UW News

August 24, 2015

UW remains No. 7 in Washington Monthly ranking; named ‘best bang for the buck’ among universities in the west

UW News

For the second consecutive year, the University of Washington held the No. 7 spot in the nation in Washington Monthly’s annual College Guide, which rates universities on students’ social mobility, civic engagement and research.

Washington Monthly also rates colleges that are doing the best job of helping lower-income students attain marketable degrees at affordable prices, and named the UW No. 1 on its “best bang for the buck” western region list.

campus-TILE“The UW is proud to be a public university and to serve students from all over Washington and from all backgrounds,” Interim President Ana Mari Cauce said. “Great universities create opportunity for their students and for their community. This is at the core of our public mission, and we are honored that our strong dedication to access and student success is recognized. It’s a testament to the dedication of our faculty and staff, and the energy and drive of our students.”

In its second year at the No. 7 spot, the UW maintains its highest ranking since Washington Monthly, a biweekly nonprofit magazine covering politics, government, culture and the media, began releasing them in 2005. The previous high was No. 8 in 2012.

The ranking’s three metrics are weighted equally. The “social mobility” criteria is based on the number of students receiving Pell grants; the actual graduation rate compared to the predicted graduation rate; and the net price of attending the university, after subtracting need-based financial aid. The research component consists of dollars spent on research, number of graduates going on to receive a doctorate, the number of science and engineering doctoral degrees awarded, faculty receiving prestigious awards, and the number of faculty who are members of the National Academies. Finally, civic engagement is measured by the number of students in ROTC and alumni going on to serve in the Peace Corps; federal work-study funding that goes to community service; and other measures demonstrating the university’s commitment to supporting staff, students and scholarship efforts around community service.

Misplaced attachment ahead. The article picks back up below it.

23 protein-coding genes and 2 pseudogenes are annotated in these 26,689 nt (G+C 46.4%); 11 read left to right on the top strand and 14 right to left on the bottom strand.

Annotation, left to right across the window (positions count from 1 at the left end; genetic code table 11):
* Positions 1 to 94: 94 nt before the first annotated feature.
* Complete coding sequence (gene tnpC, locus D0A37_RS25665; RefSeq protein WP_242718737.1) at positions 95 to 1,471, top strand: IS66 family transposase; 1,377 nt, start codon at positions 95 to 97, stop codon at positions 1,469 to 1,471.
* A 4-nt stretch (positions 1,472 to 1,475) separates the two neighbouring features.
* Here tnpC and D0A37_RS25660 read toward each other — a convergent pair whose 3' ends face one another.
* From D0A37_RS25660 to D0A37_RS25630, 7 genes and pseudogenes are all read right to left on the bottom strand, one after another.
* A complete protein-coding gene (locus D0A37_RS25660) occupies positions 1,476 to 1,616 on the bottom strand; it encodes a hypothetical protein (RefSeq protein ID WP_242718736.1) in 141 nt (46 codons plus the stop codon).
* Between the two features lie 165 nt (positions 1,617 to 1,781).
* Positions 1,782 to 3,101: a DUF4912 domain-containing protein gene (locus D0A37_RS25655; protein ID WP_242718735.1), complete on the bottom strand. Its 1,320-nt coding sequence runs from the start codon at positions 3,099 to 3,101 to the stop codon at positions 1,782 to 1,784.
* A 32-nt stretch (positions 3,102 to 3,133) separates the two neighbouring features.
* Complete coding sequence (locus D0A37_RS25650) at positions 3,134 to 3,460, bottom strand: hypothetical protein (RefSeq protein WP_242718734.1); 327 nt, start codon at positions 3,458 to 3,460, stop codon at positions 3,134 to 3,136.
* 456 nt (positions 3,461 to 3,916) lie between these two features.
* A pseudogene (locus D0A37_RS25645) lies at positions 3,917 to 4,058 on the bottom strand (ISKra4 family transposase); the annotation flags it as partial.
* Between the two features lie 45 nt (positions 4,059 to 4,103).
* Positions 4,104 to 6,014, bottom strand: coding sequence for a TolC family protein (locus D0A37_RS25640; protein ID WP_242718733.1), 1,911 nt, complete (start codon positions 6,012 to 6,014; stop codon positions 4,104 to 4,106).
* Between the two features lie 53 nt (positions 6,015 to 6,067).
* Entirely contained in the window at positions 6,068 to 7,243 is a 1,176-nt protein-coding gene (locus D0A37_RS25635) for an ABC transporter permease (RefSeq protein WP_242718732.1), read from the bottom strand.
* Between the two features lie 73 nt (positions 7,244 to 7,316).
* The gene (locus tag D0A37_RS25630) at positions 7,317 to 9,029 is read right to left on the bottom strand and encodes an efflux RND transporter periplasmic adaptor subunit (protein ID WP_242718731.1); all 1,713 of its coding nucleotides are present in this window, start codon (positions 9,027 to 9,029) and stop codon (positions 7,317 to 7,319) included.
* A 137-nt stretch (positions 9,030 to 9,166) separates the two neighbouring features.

The UW’s financial aid and affordability efforts are bolstered by the Husky Promise, which guarantees to cover the cost of tuition for qualified students from the state of Washington who otherwise could not afford to attend. In 2014-15, nearly 10,000 undergraduates from across the state  were covered by the Husky Promise. Also, about 27 percent of UW undergraduates will be the first in their families to graduate from college.

UW Bothell (No. 13) and UW Tacoma (No. 22) were also named to the “best bang for the buck” list among schools in the west.